From 1987 to 1995, GM produced what was coded the "LO5" TBI 350. This engine combo was based on the solid 350ci V8 long-block with a throttle-body fuel-injection (TBI) system mounted directly on top of the intake manifold. This form of "wet intake" injection system didn't produce the higher horsepower figures later obtained with "dry intake" multiport fuel-injection (MPI) systems such as L98 or LT1 F-bodies (Vette and Camaro). However, the torque curve for the TBI engine was a perfect fit for 4x4s. Horsepower and torque values for the LO5 increased slightly over the production term ending in 1995 with 312 lb-ft of torque and a solid horsepower figure of 210. GM used the LO5 in several passenger cars such as the Caprice, but the most popular fit was the 1/2-ton pickup and Suburban line.
The GM Corvette and Camaro...
The GM Corvette and Camaro LT1 engine provided an excellent torque curve (high and flat). However, the Opti-Spark ignition mounted at the crankshaft height scared off a number of engine swappers. Early salvage-yard costs were high compared to a TBI engine.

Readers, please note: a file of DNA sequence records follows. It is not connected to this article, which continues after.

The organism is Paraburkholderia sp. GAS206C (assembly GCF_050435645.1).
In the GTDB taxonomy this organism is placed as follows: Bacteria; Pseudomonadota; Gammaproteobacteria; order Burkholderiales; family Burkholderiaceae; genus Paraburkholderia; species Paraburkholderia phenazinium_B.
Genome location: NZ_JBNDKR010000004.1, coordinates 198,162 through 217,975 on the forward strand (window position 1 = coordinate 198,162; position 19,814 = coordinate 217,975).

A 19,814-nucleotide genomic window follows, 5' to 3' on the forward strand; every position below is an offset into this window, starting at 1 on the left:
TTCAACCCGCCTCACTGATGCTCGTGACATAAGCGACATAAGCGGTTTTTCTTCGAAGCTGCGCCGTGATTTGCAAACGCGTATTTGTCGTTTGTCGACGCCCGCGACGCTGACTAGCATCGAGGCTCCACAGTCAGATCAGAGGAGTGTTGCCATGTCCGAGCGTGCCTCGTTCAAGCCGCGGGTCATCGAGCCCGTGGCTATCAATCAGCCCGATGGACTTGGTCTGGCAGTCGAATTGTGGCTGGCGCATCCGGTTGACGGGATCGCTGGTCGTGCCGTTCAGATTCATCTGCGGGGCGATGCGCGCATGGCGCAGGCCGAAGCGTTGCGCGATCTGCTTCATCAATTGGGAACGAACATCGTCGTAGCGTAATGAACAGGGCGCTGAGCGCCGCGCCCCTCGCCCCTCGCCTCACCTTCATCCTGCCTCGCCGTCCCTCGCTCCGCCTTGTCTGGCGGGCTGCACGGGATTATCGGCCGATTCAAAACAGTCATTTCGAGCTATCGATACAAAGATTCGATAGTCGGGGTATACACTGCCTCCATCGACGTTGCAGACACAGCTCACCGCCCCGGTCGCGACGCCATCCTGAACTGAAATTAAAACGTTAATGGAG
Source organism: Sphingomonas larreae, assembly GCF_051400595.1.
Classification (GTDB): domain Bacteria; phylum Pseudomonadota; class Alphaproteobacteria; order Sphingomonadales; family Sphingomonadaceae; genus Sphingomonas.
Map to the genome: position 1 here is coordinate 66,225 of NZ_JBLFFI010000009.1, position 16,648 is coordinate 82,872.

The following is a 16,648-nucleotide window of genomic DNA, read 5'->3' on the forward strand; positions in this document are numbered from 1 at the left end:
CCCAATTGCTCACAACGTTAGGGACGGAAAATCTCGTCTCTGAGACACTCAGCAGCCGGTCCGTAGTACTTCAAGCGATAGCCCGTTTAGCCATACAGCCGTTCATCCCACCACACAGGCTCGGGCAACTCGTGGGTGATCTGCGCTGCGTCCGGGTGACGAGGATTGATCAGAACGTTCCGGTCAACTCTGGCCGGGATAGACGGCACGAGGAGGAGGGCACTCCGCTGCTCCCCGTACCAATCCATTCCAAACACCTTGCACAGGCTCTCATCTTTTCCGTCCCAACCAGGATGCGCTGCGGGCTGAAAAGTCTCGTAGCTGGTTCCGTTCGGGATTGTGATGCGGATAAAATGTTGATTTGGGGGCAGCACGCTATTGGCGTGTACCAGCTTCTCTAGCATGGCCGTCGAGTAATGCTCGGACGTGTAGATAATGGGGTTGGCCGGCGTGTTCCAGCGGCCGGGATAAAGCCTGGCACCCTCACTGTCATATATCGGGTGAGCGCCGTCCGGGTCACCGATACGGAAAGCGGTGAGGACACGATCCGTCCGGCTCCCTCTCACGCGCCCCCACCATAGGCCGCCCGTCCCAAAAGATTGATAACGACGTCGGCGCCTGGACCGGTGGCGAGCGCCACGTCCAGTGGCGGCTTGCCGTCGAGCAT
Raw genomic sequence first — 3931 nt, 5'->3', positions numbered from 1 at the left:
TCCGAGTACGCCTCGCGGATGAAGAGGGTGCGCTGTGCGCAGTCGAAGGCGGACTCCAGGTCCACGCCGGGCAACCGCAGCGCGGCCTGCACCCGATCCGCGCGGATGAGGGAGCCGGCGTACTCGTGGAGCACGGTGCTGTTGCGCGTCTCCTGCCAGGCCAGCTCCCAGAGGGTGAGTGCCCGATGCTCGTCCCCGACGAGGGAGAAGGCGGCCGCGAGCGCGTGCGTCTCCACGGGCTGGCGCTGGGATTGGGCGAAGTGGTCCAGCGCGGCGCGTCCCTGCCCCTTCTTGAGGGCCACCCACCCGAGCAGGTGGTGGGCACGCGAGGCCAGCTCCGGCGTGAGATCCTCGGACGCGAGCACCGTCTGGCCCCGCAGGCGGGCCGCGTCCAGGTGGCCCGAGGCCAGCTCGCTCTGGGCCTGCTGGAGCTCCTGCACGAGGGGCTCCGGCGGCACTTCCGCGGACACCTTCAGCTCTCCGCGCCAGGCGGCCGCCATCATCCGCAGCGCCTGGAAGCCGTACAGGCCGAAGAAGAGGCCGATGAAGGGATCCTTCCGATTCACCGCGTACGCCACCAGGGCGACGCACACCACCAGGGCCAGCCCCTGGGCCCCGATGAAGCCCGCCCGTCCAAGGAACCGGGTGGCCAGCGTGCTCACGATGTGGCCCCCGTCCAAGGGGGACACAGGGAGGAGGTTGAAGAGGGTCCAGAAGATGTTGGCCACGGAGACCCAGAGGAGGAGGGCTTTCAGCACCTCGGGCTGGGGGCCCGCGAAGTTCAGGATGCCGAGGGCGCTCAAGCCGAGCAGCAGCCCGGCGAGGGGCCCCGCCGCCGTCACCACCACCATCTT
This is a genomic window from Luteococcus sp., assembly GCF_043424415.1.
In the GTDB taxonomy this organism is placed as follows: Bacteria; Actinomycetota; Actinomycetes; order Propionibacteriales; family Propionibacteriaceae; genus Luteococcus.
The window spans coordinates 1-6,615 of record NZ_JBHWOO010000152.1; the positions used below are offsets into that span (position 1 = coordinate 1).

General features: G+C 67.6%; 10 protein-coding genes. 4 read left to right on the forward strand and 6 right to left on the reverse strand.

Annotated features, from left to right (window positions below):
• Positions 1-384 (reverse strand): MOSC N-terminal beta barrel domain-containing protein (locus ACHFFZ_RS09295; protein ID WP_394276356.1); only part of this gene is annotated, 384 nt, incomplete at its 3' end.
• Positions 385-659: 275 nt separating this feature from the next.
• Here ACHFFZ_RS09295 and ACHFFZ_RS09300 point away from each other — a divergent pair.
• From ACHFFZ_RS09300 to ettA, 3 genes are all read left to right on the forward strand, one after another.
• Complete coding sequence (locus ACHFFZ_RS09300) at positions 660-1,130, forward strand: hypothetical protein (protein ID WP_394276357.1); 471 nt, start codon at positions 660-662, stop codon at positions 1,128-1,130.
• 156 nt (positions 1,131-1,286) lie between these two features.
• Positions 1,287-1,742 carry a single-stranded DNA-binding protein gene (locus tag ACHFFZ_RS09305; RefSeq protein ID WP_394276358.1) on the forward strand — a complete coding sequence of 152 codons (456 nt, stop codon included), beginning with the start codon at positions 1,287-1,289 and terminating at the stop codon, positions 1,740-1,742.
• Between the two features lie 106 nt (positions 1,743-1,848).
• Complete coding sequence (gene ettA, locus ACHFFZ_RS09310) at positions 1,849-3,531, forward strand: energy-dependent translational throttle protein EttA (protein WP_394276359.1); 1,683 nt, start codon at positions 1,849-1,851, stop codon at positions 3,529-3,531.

After a few years of production, the LO5 started turning up in a variety of transplants from Jeeps to earlier fullsize trucks. For a number of years, the standard "swap" engine for Jeep builders was the TBI 350. The fuel-injection system on the LO5 is based on a dual-injector pod which is programmed to introduce a conical spray of fuel directly into the top of the intake manifold. This most basic EFI design proved to be perhaps the easiest to diagnose and tune of any to date. Quick ignition, smooth-running, and good fuel efficiency made the LO5 a great pick.
In an engine-swap application, the wiring required to support the TBI LO5 proved to be one of the most inexpensive and basic harnesses for the aftermarket to produce, and that still holds true today. Using the engine wiring harness from the donor vehicle wasn't a huge chore. However, the availability, simplicity, and price of a fresh aftermarket TBI harness, such as those available from Howell Engine Developments, remain hard to pass up.
In today's world of complex injection systems, composite intakes, and expensive wiring systems, the LO5 would seem to be the ideal engine for the salvage-yard searcher. Unfortunately, the chances of finding a low-mileage LO5 in decent condition is made worse by the fact that GM hasn't produced one in 13 years.